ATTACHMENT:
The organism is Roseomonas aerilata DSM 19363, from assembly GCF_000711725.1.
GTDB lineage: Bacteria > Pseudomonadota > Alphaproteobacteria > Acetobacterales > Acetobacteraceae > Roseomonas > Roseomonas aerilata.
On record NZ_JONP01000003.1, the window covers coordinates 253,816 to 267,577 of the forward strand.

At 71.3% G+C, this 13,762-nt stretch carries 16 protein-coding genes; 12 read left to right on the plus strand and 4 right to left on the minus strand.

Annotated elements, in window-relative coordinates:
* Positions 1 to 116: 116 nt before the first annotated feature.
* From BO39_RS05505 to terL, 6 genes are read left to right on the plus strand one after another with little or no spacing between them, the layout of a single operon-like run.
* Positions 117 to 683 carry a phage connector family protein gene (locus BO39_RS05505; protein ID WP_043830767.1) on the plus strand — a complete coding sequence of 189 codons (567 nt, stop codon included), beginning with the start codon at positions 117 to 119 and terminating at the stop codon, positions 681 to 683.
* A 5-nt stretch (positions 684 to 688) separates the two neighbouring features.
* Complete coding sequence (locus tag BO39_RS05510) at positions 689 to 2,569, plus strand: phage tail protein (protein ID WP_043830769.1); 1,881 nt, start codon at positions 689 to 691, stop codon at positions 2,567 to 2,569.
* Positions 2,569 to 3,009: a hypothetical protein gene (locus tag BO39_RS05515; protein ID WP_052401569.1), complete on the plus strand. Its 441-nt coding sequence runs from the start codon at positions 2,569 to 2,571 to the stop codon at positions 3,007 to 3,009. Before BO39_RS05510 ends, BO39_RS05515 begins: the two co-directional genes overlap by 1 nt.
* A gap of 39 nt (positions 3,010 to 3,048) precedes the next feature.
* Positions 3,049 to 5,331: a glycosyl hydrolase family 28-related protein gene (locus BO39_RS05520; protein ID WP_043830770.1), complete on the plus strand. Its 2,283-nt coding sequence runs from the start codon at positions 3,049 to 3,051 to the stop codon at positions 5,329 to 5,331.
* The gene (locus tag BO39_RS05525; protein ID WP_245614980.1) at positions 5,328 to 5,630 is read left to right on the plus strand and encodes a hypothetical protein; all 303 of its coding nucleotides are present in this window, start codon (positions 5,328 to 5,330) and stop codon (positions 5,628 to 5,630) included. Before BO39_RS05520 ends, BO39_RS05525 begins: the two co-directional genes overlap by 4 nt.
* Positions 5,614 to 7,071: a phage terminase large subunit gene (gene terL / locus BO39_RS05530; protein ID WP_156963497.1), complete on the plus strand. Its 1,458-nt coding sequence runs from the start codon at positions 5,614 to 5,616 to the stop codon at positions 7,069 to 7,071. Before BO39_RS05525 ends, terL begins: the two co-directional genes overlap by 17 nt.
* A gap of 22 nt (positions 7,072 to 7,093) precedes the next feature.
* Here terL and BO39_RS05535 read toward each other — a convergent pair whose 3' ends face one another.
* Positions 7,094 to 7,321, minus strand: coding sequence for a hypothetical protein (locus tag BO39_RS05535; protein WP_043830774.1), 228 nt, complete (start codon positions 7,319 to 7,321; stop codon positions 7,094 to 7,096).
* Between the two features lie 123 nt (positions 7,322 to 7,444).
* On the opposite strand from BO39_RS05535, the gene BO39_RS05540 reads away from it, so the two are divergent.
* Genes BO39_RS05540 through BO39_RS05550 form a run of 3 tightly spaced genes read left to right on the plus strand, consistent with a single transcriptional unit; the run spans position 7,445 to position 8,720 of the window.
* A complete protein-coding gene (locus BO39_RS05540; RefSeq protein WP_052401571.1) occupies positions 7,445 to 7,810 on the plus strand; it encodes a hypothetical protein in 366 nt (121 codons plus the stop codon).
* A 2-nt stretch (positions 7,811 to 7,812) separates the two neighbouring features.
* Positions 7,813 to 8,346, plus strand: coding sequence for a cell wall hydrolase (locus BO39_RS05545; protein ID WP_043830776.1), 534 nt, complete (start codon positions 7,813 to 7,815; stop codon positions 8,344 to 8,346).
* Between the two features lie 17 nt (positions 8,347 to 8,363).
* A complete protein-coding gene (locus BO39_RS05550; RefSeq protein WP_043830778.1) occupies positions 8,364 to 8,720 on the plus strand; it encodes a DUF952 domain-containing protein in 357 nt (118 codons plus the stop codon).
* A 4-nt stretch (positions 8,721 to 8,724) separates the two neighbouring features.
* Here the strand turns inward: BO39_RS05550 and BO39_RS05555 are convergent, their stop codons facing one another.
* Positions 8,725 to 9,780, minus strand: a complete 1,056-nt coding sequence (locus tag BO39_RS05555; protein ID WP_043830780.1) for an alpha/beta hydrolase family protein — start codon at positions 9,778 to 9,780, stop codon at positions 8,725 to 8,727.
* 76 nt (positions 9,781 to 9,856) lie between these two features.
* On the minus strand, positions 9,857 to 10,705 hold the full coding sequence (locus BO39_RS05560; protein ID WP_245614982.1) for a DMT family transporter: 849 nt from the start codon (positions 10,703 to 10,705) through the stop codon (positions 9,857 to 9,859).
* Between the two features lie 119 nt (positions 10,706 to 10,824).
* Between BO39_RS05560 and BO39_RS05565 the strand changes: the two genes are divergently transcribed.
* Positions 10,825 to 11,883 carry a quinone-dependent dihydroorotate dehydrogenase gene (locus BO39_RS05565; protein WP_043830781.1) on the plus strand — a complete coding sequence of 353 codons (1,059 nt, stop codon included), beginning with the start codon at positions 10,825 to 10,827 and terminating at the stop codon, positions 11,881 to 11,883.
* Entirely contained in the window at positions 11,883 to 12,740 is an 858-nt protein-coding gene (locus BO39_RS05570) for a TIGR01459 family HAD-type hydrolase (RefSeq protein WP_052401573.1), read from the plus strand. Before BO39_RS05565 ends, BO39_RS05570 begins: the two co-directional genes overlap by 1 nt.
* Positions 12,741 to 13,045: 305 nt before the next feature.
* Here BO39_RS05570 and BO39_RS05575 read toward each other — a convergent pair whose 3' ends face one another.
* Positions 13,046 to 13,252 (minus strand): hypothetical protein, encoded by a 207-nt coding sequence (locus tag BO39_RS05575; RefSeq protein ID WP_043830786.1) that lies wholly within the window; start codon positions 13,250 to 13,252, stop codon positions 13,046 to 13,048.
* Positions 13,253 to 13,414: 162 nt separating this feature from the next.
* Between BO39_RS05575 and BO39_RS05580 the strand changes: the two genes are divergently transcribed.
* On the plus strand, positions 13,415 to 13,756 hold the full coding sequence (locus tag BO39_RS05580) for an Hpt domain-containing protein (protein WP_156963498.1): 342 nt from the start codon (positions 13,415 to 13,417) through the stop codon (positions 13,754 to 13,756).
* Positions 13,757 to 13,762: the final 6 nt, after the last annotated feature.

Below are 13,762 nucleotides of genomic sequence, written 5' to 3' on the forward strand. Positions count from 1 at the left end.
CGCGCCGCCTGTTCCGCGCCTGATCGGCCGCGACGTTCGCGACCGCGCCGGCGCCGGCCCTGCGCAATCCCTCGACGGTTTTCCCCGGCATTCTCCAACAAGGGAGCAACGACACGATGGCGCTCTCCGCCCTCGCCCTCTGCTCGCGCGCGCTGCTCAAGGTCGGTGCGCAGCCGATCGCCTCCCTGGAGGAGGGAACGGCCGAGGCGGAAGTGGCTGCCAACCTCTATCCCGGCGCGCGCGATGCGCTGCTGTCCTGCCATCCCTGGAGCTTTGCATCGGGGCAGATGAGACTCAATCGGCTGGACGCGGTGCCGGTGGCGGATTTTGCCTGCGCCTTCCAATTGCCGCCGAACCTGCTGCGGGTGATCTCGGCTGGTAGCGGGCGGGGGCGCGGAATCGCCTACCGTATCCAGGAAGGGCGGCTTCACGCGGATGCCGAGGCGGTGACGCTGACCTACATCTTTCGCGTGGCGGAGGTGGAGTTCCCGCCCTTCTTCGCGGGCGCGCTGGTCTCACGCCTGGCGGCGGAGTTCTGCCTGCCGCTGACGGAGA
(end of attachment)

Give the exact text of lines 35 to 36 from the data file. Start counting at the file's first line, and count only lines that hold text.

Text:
* Entirely contained in the window at positions 11,883 to 12,740 is an 858-nt protein-coding gene (locus BO39_RS05570) for a TIGR01459 family HAD-type hydrolase (RefSeq protein WP_052401573.1), read from the plus strand. Before BO39_RS05565 ends, BO39_RS05570 begins: the two co-directional genes overlap by 1 nt.
* Positions 12,741 to 13,045: 305 nt before the next feature.